You must understand that pure will power will not achieve your goals. You must have quite a bit of patience to train your body to new habits and routines. Enough positive reinforcement for your successes to get past the pain it causes. Enough forgiveness to keep going even if you slip up once and awhile. And then you may achieve your goal, but if you do not, you must also allow yourself to accept not every goal is achievable. You and your body must compromise on any actions. We all want to be what we once were, to do as we desire, to fulfill tasks because the mind remembers what the body could once do. You are not defined by your illness, but your ‘being in the world’ is. To ignore it is to set goals that cannot be achieved, which leads to failure and a sense of defeat. It takes a understanding of your limitations to set a goal that can be reasonably achieved.
Sorry I already am loaded up on short term and long term goals right now so no idea what I will specifically choose as a resolution. I am already adjusting my lifestyle. I am already increasing my exercise. I am already doing an infinite amount of things for pain and my health... what more do you want from me?
I mean really.
Yet, every year I think to myself why not add on Another goal.
We do have enough goals. Instead just consider reflecting on the goals that you have established for yourself. Consider things like:
- Do you have too many? It is easy to be overwhelmed with all the things we Should do when it comes to our health and therefore we pick too many damn things, such that we fail at a lot of them. No progress gets made and we feel horrible. Because we have too many goals outstanding. What is it you want to accomplish? Break it down. Choose the important one. Go for it first.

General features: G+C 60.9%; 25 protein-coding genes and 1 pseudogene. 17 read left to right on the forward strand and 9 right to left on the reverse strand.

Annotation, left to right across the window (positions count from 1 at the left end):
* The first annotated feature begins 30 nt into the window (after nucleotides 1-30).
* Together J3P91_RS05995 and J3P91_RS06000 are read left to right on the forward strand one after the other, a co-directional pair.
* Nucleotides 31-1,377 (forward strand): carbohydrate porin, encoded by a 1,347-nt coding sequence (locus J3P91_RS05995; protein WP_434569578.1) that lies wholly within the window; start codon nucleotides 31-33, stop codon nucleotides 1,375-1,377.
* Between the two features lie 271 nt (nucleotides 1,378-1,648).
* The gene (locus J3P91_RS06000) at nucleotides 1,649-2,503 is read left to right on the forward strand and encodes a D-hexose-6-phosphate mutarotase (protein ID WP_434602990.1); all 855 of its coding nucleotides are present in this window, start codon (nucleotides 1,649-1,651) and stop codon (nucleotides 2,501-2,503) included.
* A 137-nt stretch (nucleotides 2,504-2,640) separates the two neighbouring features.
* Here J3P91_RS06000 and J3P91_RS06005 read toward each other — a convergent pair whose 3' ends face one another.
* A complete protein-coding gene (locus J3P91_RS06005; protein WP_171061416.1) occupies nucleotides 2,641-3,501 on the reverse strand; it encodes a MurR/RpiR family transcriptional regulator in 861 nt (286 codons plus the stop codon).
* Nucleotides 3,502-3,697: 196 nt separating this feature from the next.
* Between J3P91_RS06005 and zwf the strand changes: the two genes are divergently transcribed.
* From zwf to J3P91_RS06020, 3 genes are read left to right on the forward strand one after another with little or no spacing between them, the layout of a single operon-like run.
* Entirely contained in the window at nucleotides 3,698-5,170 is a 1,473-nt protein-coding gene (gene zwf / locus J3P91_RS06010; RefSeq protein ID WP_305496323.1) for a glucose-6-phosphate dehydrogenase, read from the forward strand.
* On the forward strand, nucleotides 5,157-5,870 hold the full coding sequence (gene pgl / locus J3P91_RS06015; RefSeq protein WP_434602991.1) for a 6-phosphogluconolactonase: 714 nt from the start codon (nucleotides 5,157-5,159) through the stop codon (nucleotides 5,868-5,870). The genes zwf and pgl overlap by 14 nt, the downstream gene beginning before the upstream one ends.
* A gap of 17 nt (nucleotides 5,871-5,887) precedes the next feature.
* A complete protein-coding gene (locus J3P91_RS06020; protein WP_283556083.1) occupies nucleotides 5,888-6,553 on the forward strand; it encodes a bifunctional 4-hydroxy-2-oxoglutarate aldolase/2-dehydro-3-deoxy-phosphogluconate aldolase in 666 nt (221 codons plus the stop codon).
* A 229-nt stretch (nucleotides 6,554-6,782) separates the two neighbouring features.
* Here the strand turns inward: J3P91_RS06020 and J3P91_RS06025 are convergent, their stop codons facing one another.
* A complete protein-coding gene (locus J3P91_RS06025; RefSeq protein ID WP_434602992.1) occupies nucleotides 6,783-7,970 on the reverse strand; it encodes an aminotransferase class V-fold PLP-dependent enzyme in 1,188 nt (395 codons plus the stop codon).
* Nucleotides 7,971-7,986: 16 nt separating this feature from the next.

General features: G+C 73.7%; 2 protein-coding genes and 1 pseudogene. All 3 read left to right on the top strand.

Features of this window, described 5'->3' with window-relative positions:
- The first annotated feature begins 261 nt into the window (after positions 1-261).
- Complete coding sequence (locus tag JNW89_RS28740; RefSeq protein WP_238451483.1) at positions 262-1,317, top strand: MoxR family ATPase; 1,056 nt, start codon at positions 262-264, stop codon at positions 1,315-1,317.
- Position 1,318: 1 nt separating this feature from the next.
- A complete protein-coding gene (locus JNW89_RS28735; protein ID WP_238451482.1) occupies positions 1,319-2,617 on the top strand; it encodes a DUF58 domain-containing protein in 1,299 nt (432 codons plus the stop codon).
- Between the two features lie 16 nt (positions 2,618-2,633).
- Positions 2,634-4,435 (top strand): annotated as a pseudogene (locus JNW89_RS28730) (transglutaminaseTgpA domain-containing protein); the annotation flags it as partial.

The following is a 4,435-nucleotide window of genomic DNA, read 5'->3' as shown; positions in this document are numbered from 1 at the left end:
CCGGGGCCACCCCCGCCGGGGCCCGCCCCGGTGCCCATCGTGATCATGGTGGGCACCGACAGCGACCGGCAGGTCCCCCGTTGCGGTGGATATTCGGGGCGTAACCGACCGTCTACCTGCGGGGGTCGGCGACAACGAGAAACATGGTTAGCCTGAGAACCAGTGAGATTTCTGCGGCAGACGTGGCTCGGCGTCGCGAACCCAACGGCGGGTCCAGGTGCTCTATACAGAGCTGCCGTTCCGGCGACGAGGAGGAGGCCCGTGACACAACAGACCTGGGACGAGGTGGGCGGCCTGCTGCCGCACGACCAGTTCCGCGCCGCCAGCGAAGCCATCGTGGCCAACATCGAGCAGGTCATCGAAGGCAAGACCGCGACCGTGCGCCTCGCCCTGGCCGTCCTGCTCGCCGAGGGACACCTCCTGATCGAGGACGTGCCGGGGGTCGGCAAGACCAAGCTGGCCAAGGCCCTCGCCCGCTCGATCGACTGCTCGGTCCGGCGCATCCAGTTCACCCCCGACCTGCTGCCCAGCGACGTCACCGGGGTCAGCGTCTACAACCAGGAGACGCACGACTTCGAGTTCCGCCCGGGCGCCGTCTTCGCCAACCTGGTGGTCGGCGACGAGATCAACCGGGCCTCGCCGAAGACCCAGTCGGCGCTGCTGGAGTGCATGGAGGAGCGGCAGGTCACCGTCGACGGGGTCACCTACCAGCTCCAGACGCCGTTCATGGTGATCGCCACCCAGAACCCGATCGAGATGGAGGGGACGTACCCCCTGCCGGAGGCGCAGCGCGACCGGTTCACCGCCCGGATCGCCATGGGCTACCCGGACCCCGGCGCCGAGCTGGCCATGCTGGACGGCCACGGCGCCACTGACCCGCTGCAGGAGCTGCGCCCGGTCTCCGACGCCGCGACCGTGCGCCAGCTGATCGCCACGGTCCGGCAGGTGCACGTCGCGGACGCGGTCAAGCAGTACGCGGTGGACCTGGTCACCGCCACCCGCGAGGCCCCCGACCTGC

- Pacing. Sometimes we give things up too quickly because it takes time to achieve things with a chronic illness. We feel like we should get it done Now. And that just does not happen. Things need to happen in their own time. If your goal is particularly taxing slow it down, ease up on it, decrease your pace... as you get into it you will adjust. Always start slow. Until you adjust. Even with things like meditation. It is hard to get into the habit of doing it. Set aside a couple minutes at a certain time of day you find comfortable and start with some relaxation breathing. Once it becomes habit increase your time.
- Give it time: It takes about three months of a consistent new activity for it to become habit. Three months of not smoking. Three months of consistent exercise. Three months of whatever for it to become an ingrained habit After you are consistently routinely doing it. So give it time to build up to consistency and then get to that routine part.
- I find it particularly helpful for long term goals to piece them up into short term goals and work on them in fragments so I know I am achieving part of my aim. Like step one: 10 minutes of yoga. Do that for three months. Step two: 10 min of yoga and 20 min walk alternating days. Do that for a few months. Step three: begin stationary bike aerobic exercise starting with base amount I can do... which turned out to be 10 min. Increase over six months. That sort of thing. The long term goal is to exercise, but you break it up by starting slow with what you can do, and slowly increase it with activities you can do.... getting more and more comfortable. Changes in diets can work the same way, eliminating certain things first, continue on from there once you are comfortable with that.
- Just review the goals you have. And figure out for the new year which are the most important ones you would like to continue with. Which are secondary. And which are least important. Put your main focus into your primary goals. Discard the others, or put less focus in them, or longer pacing for them.
We can have other resolutions of course. Any resolution we want. But I think we have enough health goals to keep us occupied the whole year and then some. It is simply a good time to review those goals. See what is working for us. What is not. What we might want to charge. Or even just change our approach to a goal. Look at it in a new way. Make a new plan about how we might handle it.